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Dubai too small to fail

with one comment

My friends from the Daily Reckoning newsletter and Dr. Marc Faber have concluded that the debt problems of Dubai are too small to bring down the global financial system (click here).

The Daily Reckoning says this is more of a Bear Stearns than a Lehman moment. For those with short memories, Lehman tipped off the global financial crisis last autumn, Bear Stearns was an earlier warning of what was to come.

Marc Faber came to the same conclusion, noting that the total impact of Lehman’s failure to the global financial system was around a $1 trillion, while Dubai World’s debts total not more than $60 billion.

$26bn debt

Indeed, in a note of clarification from Dubai World today we learn that only a mere $26 billion in bonds and debt – held by its two real estate subsidiaries Nakheel and Limitless – is actually suspended. Clearly Dubai is adding ‘the biggest PR error in global financial history’ to its long list of superlatives.

However, even to the super-rich like Dr. Faber and Bill Bonner who owns 100 per cent the Daily Reckoning as Dubai Government owns Nakheel and Limitless, although not (as the government has now clarified) its debts, $26 billion is not chump change.

It is quite enough to have the sheikhs buzzing back and forth in their helicopters over my office this morning. But it is true that as the Daily Reckoning reminds us there are bigger and more pressing debt problems in countries like Japan and the US to worry about.

Maybe then the Dubai debt crisis this week is a butterfly beating its wings rather than a case of apocalypse now. It is a $26 billion wake up call to the banking and investment community that all the problems of the global financial crisis have not been solved since March. That makes it a ‘sell’ in my book.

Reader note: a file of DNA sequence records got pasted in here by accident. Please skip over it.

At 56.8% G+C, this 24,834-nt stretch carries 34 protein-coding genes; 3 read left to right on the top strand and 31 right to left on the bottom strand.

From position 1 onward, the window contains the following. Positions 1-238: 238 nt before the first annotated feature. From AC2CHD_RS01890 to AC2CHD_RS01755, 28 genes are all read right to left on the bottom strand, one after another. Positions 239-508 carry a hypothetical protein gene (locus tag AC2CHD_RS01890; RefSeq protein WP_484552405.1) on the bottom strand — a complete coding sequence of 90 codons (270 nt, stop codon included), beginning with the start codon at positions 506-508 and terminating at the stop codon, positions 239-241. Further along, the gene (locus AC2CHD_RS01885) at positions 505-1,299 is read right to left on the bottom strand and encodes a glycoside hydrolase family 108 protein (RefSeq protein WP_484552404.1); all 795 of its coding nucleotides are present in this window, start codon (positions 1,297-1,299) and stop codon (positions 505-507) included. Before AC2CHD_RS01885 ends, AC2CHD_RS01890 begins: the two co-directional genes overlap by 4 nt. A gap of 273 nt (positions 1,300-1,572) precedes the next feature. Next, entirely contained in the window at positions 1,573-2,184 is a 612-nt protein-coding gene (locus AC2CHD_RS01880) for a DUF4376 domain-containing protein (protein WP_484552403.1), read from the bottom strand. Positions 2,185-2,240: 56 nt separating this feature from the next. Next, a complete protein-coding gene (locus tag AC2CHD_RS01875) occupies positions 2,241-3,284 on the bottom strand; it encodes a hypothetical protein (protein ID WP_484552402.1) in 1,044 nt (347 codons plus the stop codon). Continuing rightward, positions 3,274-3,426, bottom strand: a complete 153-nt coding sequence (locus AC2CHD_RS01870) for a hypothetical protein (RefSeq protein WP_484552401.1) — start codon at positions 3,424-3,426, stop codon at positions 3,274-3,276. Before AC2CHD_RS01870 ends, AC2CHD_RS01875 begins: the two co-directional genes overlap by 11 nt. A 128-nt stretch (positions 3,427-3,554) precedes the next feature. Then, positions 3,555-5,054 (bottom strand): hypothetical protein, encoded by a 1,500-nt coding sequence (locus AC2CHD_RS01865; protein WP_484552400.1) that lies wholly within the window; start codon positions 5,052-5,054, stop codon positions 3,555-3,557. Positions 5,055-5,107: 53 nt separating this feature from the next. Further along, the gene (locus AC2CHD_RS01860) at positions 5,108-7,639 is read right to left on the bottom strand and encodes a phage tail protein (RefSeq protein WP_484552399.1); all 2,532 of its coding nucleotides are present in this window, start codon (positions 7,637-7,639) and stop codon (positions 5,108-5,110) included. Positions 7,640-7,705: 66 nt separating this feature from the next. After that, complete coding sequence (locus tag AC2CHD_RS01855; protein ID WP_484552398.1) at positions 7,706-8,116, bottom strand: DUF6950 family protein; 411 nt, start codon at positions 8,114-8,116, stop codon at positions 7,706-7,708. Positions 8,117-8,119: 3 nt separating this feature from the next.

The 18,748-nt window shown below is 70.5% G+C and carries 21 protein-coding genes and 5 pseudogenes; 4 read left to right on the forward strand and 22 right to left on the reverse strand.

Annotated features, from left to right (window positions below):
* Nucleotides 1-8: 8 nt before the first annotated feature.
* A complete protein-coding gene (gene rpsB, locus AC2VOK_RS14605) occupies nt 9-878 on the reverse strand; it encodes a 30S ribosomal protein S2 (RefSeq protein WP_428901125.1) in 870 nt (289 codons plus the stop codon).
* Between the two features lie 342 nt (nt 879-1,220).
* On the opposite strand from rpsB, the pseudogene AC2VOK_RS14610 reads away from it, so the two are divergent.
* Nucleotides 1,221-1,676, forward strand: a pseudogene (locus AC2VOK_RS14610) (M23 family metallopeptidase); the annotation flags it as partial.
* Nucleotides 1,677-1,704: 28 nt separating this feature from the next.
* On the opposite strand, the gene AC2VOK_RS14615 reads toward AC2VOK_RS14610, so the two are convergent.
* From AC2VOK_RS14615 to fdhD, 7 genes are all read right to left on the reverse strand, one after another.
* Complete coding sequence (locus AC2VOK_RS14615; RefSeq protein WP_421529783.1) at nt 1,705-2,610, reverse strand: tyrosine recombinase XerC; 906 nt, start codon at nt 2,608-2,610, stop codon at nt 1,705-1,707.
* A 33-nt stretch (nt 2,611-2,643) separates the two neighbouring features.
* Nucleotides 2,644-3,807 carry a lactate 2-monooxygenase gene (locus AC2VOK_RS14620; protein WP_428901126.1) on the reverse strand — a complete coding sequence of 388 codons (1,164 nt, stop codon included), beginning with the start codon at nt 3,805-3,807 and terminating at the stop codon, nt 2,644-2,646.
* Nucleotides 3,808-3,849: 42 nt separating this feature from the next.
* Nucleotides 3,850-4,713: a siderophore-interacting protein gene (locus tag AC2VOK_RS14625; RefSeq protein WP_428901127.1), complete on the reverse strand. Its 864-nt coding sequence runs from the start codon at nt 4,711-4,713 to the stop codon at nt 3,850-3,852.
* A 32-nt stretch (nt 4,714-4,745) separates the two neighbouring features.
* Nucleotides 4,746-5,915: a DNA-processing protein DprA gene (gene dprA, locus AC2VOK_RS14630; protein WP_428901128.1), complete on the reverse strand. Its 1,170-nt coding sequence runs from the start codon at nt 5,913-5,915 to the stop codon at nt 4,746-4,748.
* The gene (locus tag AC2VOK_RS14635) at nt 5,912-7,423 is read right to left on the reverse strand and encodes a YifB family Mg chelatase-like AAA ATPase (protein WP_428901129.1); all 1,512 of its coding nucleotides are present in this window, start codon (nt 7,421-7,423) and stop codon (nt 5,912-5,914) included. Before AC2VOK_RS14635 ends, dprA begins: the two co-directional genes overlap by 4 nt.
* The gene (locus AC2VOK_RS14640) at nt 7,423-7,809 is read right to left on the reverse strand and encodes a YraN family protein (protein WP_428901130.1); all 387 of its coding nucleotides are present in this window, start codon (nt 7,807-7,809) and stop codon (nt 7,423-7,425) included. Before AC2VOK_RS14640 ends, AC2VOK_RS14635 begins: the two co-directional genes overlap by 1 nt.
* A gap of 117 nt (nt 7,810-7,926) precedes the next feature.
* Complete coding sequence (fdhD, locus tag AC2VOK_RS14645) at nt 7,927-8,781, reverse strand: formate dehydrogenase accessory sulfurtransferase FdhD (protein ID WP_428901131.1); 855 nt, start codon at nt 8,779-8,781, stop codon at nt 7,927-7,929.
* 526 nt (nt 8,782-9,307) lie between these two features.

Is Dubai also too small to fail? It is true that Dubai’s debts could be easily paid off within the confines of the United Arab Emirates of which this emirate is a part.

The UAE’s leading emirate Abu Dhabi has eight per cent of the world’s most cheaply accessible oil reserves, and the world’s biggest sovereign wealth fund, the accumulated savings of 40 years of oil production. Abu Dhabi is really super-rich.

Abu Dhabi

All that appears to have happened is that Abu Dhabi has refused to bail-out Nakheel or Limitless. Nakheel has run up its debts creating three giant islands shaped like palm trees, two of which lie abandoned and the first not completed, as well as an archipelago of islands offshore shaped like a map of the world.

Plans to add the universe to this unusual constellation of real estate developments have been put on hold, and that is not a joke (see above). No wonder Abu Dhabi wants none of it. The economic viability of the first palm island is not yet proven, and the debts suggest it is good for attracting bank debt rather than profits.

That said the Daily Reckoning crew is campaigning for the world to face up to its debts and even suffer a depression to sort this mess out. Dubai looks ahead in taking its bad medicine now but perhaps is just too small to really fail.

Sadly the problems of the rest of the world might even challenge the wealth of Abu Dhabi which will surely become the buyer rather than lender of last resort.

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Written by Peter Cooper

December 1, 2009 at 8:44 am

One Response

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  1. “the biggest PR error in global financial history’…This statement is spot on. There is no doubt that the media dramatized the story and global markets overreacted…But it’s Dubai’s biggest mishap indeed, they gave them a perfect opportunity. They could have managed the situation in a much better way…don’t you think?

    Mo

    December 1, 2009 at 1:56 pm


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